“Either I’m going to kill myself or turn this into a game.” I’m sure we can all relate to game designer Jane McGonigal’s words here. When you’re stuck in a monotonous task, time slows, your head aches, and reality feels pointless. In McGonigal’s book, Reality is Broken: Why Games Make Us Better and How They Change the World, she states, “Compared with games, reality is hard to get into. Games motivate us to participate more fully in whatever we’re doing.”
McGonigal speaks a lot about alternate reality games (ARGs), which are games you play in real life, not a digital environment. She talks specifically about an ARG called Chore Wars. It’s a chore management system that helps you keep track of housework and assign points to different tasks. The users are encouraged to give prizes to the top scorers, such as allowances if you’re playing with kids, coffee, candy, anything really. One of the players reported, “I live in a house in London with one other girl and six guys. A lot of times, I’m the only one tidying up, which was driving me slowly insane. I set up an account last night, and set some ‘adventures,’ and when I got up this morning everyone in the house was cleaning. I honestly could not believe what I was seeing. All we had to do is make it a competition! Now the guys are obsessed with beating each other!”
I have tried this same tactic with the employee advocacy game. In the application my company Clearview Social has built, you can view your company leaderboard, which shows all of your users and their SocialScore. The SocialScore is evaluated through many different parameters, including LinkedIn, Twitter, and Facebook traffic, presence of custom comments, presence of hashtags, and the time of the share. The purpose is to change people’s mindset from one of tasks completion, to one of achievement orientation.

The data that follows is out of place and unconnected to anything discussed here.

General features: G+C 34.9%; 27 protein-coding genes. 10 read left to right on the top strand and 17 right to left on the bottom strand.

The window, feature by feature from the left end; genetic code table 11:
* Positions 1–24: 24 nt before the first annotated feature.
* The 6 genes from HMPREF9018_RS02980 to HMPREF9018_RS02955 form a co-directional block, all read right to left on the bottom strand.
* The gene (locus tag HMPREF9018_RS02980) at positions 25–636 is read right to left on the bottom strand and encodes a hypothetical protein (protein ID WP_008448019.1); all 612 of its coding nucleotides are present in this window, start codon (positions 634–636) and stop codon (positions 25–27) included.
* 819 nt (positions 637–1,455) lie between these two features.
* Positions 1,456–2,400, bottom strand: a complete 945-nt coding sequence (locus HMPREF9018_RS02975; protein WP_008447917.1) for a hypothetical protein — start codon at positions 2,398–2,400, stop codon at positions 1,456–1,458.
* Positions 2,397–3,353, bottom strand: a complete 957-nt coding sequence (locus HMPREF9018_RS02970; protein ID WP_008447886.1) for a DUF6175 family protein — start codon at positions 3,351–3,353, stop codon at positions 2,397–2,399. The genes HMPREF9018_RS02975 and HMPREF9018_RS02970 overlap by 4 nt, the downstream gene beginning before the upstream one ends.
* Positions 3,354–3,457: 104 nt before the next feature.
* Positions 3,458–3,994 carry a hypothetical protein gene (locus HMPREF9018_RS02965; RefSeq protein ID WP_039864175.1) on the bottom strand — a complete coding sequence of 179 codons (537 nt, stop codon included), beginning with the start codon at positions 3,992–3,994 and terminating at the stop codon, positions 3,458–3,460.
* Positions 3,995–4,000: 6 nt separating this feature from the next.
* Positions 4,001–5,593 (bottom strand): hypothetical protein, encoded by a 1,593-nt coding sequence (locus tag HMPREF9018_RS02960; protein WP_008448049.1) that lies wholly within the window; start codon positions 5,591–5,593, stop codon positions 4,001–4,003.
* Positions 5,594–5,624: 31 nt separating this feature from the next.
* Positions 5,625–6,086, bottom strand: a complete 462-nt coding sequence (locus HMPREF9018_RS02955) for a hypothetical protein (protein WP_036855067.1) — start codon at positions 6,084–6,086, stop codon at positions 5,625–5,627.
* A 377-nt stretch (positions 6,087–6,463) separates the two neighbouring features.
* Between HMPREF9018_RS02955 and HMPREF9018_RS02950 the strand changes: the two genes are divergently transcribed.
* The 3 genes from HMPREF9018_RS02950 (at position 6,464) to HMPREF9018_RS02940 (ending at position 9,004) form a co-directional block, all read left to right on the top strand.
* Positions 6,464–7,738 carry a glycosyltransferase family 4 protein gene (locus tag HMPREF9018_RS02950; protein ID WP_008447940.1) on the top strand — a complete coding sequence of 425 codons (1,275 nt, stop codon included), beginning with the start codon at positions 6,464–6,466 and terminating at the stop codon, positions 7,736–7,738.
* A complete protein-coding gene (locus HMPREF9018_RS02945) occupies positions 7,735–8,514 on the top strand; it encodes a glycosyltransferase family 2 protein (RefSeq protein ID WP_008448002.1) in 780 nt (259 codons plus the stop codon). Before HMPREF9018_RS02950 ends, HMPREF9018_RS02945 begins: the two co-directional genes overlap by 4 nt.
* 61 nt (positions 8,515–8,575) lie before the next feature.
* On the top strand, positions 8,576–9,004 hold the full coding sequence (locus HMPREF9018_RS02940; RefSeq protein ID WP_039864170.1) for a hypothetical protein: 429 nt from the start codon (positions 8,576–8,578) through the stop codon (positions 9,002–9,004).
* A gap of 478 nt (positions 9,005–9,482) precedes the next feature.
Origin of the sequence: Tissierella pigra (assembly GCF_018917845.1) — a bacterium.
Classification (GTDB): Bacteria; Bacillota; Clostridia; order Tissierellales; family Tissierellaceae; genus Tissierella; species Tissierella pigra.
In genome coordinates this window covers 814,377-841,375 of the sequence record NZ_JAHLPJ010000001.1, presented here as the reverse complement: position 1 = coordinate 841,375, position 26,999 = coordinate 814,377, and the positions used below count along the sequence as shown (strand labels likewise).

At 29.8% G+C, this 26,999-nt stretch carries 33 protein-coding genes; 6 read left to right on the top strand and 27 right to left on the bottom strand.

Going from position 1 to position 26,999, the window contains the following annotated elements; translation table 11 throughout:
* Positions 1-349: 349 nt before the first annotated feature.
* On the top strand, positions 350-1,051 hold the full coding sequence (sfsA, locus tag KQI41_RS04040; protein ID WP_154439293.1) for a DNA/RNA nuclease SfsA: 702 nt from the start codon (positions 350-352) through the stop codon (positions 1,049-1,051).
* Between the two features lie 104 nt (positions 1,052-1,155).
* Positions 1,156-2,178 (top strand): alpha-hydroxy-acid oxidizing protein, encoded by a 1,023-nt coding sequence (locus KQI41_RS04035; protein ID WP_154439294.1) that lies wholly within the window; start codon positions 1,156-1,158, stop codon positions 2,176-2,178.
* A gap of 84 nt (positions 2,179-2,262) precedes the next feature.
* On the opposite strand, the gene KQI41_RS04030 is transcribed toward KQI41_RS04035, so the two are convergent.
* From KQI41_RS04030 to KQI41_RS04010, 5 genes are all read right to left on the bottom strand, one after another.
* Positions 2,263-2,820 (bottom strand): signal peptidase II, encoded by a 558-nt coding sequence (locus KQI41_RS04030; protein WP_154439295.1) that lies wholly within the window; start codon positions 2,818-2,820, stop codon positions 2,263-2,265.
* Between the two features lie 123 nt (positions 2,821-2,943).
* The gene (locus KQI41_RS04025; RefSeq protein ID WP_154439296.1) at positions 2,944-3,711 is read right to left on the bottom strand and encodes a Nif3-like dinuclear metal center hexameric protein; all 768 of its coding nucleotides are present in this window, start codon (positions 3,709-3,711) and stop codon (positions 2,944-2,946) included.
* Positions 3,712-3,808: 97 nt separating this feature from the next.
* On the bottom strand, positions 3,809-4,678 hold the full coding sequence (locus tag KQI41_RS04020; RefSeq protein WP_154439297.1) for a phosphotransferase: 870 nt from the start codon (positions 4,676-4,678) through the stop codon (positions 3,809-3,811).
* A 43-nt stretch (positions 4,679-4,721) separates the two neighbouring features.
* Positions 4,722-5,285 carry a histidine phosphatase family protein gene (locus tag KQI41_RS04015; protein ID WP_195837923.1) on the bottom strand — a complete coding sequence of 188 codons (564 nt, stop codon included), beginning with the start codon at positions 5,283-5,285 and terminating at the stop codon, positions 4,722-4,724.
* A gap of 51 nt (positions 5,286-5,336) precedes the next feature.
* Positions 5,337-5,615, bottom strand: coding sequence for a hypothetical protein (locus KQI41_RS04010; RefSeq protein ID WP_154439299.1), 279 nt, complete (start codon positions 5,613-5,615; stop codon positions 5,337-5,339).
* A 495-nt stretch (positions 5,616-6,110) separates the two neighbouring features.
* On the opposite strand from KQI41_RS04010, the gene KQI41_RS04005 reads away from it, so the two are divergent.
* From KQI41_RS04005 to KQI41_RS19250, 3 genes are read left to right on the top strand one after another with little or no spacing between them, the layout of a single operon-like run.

We encourage companies to use this leaderboard as a way to keep traffic of their employees success on social media, as well as providing prizes to the highest scorers, making the whole experience into more of a competition.
There are so many advantages to making seemingly mundane tasks into a competition. First off is clarity. You now have unbiased, hard facts on the effectiveness of your employee advocacy campaign. Secondly, the competition helps boost your team. They gain recognition for the hard work that they have been doing, spreading your company’s message, as well as giving them a ‘quest’ and something to master, which leads to fulfillment and well-being.
It’s also a great way to build team morale. Employees have a sense of direction and something to strive for, and that thing that they’re striving for isn’t exactly spelled out, giving them a host of options and a level of creativity not typically found in a certain kind of professional environment.
Gamifying your employee advocacy program is a great way to encourage your employees to share across social media. You’ll be spreading your message and having a good time while you’re at it. That’s a winning combination.